That's very interesting that you prefer so much throw. Truly, give the el-cheapo Cree drop-ins from DealExtreme a try. It'll cost you less than $10, shipped, and it's good for more than a giggle - I was honestly and thoroughly impressed: it's nowhere near as tight and clean as the Surefire KX2C head, but it's much tighter than what's seen on the Z2S-LED.
I think that given your background and personal wants/requirements, though, you'll likely want to pair that mod (perhaps in the guise of a G2 housing, to keep costs low) with your current EDC, so that you'll have both a true thrower as well as a backup/utility/defensive light, too. Whether you'll have enough pocket-space or waistline real-estate, though, may be an issue, since you're probably no longer wearing your Bat-Belt!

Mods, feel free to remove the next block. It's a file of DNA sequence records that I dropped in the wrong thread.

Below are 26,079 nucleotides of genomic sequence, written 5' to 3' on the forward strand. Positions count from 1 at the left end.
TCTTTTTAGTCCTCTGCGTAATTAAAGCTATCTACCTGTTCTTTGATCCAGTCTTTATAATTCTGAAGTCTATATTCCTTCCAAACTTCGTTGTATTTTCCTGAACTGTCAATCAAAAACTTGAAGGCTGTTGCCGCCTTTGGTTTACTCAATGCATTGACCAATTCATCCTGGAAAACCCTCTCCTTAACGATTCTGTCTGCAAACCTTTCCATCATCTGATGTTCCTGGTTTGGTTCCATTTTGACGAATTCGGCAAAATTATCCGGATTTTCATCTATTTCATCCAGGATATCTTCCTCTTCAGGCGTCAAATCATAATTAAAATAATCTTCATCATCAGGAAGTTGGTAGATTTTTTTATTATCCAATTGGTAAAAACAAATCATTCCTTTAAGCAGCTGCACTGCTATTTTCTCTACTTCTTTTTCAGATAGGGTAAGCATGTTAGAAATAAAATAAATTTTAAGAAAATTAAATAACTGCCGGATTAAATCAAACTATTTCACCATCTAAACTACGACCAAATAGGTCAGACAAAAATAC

As a fellow flashlight nut, I truly would encourage you to take a bit of time and look at modern offerings. Remember that our super-expensive lights of the past were in part that way because the technology and cost to manufacture lights with such quality was much higher at the time. Again, look at merely the past decade or even half-decade: lights like the L6, which was priced at $300, have been eclipsed by items costing half to even a quarter as much - "obsolescence" is never truer than when it comes to technology. Flashlights may not be as obvious of that trend as cars, computers or even cell-phones, but the phenomenon does present, here. I left the flashlight hobby back in 2004. My last custom light was the Mr.Bulk VIP with all the different heads, and my last serious production pieces, from that time, were the Surefire L6 and the KL4 heads. You can imagine my surprise when I started to look again at lights, barely 5 years later, and saw that the "oh-wow" Gladius I had from way back barely matched up to the $40 Fenix P2D that I'd purchased for my 3-year-old daughter to play with.